Playwright Simon Stephens has a fantastic habit of including a question in his answers. It might just be that my questions are a bit weak but he seems to enjoy wondering aloud in the middle of a conversation: “Is it possible to be increasingly less certain?” he says at one point, “Is it an English thing to be suspicious of travel?” he says at another. And later, “Why hasn’t Lesley Sharp played Hamlet!?” long pause, “It’s fucking crazy! She’d be an amazing Hamlet and it’s an absurdity that that hasn’t happened!”
Gender in writing and casting rears its head when Simon reveals that in her embryonic stages, Racheal Keats, the protagonist for his play Port, was in fact a man. But more on that story later.
For now, theatre’s most prolific contemporary playwright, the writer of Punk Rock, Pornography, Three Kingdoms and adaptor of The Curious Incident of the Dog in the Night-Time, is being very kind about sitting outside in the freezing cold to avoid an exceptionally noisy café. He’s also giving a superbly spontaneous speech about how to achieve our full potential. “I’m a boring fucking middle-aged old social fucking democrat” he says, “and I kind of think we’d be better off if we invested more in ourselves as a group.”
This comes after a discussion about a scene in Port, currently at National Theatre, Lyttelton directed by Marianne Elliot. Simon’s 2002 play, follows Racheal Keats at two-year intervals in her life in Stockport from the ages of 11 to 24. In those deprived suburbs, she contends with the mess her absentee mother leaves behind including an emotionally vacant father and a damaged, vulnerable younger brother.
The scene we’re talking about sees Racheal at 17 ask her grandmother to help her out with the deposit for a flat but like most of Racheal’s plans, it doesn’t quite work out. The point, says Simon, is about empowering Racheal to do it herself.
“The word ‘entitlement’ is a really complicated word, isn’t it?” he begins, “I noticed in my work as a teacher, a rather unsettling and perhaps counter-intuitive phenomena. The troubling extent to which emerging writers tended to attain the level which, in their heart they felt entitled to attain, is quite startling. It’s a limited belief in their capabilities and I can’t help feeling that culturally and economically and socially in this country, we’ve constipated people’s entitlement along class and gender and racial grounds in a way that makes us poorer as a nation.”
The belief in our capabilities, he emphasises, is what enables us to turn things around and this idea is expounded in every scene of Port. “But” he says about breaking cycles and making change, “the notion of inevitability speaks of determinism and that makes me nervous. I always think that Port is quite an optimistic play disguised as a cynical play. Racheal can always take agency over her own life. At the very least she can try to.”
So if we’ve drawn lines about that agency around class, gender and race, how much of Racheal’s agency is down to her being a woman, especially considering she started life in Simon’s mind as a man before he realised (after seeing Leo Butler’s 2001 play, Redundant) that he was writing about a woman. “Well,” he says, “something I wrote in the introduction to the book. and I don’t even know if it’s true but you know, I wrote it down once so I thought I’d say it out loud now: I wonder to what extent the emotional and psychological metabolism of the North is down to the women. The men were working so the women were raising the children and if the women were raising the children the women are more able to determine the emotional metabolism of the town aren’t they? We’re talking 20th century as opposed to 19th century when women were often working as well, and the second world war being the exception that tested that.”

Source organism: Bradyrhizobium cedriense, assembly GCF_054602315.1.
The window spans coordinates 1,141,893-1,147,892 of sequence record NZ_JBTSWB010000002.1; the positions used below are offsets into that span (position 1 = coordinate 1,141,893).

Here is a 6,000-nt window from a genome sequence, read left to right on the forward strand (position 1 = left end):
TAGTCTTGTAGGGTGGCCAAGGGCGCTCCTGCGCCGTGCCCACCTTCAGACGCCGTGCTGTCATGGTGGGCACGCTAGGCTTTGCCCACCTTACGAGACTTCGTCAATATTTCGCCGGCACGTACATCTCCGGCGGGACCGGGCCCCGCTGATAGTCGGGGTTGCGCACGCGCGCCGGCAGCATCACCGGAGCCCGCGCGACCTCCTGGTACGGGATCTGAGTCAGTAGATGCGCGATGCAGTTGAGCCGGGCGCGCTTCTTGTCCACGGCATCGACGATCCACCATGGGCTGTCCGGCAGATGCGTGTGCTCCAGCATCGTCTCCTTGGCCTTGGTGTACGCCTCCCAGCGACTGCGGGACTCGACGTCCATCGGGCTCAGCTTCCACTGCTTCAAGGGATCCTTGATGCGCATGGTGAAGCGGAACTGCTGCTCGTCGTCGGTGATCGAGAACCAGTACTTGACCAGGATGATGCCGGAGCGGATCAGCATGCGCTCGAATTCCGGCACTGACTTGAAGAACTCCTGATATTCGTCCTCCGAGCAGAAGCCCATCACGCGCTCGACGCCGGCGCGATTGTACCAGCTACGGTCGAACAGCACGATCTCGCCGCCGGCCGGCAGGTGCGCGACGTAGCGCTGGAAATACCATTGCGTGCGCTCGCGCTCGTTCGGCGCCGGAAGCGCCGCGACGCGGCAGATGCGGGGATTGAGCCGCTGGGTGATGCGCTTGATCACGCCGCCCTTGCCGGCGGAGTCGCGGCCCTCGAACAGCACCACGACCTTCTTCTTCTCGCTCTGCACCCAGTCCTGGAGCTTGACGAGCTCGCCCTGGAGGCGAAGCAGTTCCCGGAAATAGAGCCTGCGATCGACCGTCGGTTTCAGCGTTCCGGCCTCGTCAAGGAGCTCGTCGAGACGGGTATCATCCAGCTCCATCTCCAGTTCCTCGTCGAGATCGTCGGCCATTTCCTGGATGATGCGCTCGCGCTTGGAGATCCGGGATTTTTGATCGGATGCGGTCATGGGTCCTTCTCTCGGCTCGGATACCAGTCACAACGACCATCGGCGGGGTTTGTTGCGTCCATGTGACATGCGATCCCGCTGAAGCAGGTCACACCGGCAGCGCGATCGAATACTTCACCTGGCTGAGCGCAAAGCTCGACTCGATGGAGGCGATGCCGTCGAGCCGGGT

“Gender” he continues, “is one of the defining axis of a character like economics, race, religion, experience, biography, DNA. When I was growing up as a student – and I’ve only really been interrogating this in the last five years – I always kind of worked from the assumption that economics was the defining motor of behaviour which is quite a Marxist historiography, i.e. that we only really do what we do because of how much money we’ve got, more so than gender. I don’t know if I believe that now. Which is a good thing I guess. The worst thing you can have as a dramatist is intellectual certainty.”
Which brings us back to Simon’s ideas on the tricky notion of entitlement. He’s redefined it so that it encapsulates more than the hand-outs and arrogance that the word is usually associated with.
“I know certain kids of extraordinary youth,” he says, “I’m talking considerably pre-teen kids who would astonish me if they didn’t end up as leading lawyers or a cabinet ministers because they carry it about in their bodies: the sense that that is what they can do. It’s what every parent ought to encourage in their children. If you want to be a journalist/a playwright/a cabinet minister, you can be! You are entitled to! In places like Stockport it’s increasingly difficult to smash the shell of entitlement and say: Do you know what, you fucking can do it if you want. As a nation we ought to take responsibility for encouraging ourselves. I’m a boring fucking, middle-aged old social fucking democrat and I kind of think we’d be better off if we invested more in ourselves as a group.”
Port runs at National Theatre until 24th March.